Zanaflex (Tizanidine) for Multiple Sclerosis | MyMSTeam

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Zanaflex is a prescription medication approved by the U.S. Food and Drug Administration (FDA) for treating spasticity in adults with multiple sclerosis (MS). Zanaflex is not a cure for MS, but it can relieve the cramping, muscle tightness and spasms caused by MS. Zanaflex is also known by its drug name, tizanidine.

Zanaflex is a muscle relaxant. It is believed that Zanaflex works by inhibiting motor neurons, the nerves that carry signals from the spinal cord to the skeletal muscles.

How do I take it?
Zanaflex is available in three formulations: Zanaflex brand capsules, Zanaflex brand pills, and generic tizanidine pills. Although the active ingredient in each is identical, instructions for taking the drug, its effectiveness, and some side effects may differ between formulations. Ask your doctor which is best for you, and always discuss with your doctor before switching formulations.

Your doctor may want to test your blood to check your liver function before prescribing Zanaflex and regularly while you are taking Zanaflex.

Your doctor will likely start you on a very small dosage of Zanaflex. You may be instructed to gradually increase the dosage over several days, until you reach the minimum effective dose. Doses of Zanaflex are usually taken every six to eight hours, with a maximum of three doses per day.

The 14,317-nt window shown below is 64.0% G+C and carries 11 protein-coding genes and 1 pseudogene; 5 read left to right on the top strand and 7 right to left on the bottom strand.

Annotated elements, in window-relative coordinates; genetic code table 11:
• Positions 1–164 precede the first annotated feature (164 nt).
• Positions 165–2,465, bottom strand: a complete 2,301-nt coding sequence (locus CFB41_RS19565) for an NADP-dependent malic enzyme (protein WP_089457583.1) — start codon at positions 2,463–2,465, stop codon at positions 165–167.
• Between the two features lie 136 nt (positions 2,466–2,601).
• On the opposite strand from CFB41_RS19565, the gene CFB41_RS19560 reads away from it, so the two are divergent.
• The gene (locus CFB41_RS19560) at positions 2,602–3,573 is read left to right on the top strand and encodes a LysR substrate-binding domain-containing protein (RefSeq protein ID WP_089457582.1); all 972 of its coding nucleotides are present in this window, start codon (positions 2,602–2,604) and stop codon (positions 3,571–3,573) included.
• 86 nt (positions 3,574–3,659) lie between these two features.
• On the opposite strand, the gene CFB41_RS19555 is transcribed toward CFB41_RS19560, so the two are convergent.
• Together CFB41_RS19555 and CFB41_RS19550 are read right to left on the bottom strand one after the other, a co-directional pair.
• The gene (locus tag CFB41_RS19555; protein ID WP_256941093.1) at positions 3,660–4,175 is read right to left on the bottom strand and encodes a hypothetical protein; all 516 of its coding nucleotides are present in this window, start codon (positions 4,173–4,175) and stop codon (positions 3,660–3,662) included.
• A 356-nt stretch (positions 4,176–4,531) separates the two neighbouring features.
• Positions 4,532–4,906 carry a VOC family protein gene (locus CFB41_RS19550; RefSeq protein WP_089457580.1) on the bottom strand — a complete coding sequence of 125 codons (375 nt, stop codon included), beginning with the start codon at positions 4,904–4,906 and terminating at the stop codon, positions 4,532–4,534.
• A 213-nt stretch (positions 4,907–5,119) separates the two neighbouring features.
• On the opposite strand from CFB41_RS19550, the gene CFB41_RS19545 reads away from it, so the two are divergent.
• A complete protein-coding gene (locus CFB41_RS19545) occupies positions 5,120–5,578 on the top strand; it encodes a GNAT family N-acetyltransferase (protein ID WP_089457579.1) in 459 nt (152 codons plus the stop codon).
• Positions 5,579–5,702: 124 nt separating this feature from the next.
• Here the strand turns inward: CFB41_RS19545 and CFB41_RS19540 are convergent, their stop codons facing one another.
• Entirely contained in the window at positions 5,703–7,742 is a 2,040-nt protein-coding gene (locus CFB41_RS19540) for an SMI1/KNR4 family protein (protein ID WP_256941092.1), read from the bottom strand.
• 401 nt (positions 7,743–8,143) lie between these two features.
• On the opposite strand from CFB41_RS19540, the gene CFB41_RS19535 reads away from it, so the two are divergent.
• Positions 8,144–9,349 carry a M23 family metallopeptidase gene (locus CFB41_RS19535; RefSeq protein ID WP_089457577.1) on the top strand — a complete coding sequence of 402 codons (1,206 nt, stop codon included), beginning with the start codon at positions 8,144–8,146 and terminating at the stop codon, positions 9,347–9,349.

Always follow your doctor’s instructions exactly when taking Zanaflex.

Side effects
Several side effects are common when you begin taking Zanaflex, but which usually go away within two weeks. These include dry mouth, drowsiness, increased weakness or tiredness, confusion, dizziness or lightheadedness, urinary tract infection, abnormal liver function tests, vomiting, speech disorder, urinary frequency, nervousness, infection in the nose, flu syndrome, back pain, and an increase in muscle cramps or spasms. Contact your doctor if these persist past two weeks, or if they are intolerable.

Some people experience serious symptoms that should be reported to the doctor immediately. These include feelings of low blood pressure, hallucinations, burning, prickling or tingling, skin sores, fever, diarrhea, vomiting, loss of appetite, fainting, burning sensation while urinating, jaundice (yellowing of the eyes or skin) and blurred vision.

If you stop taking Zanaflex without tapering off correctly, you may experience symptoms of withdrawal and rebound. In addition to the return of your spasticity symptoms, withdrawal may include high blood pressure, fast heartbeat, tremors and anxiety.

For more information about this treatment, visit:

Zanaflex —

Zanaflex — RxList

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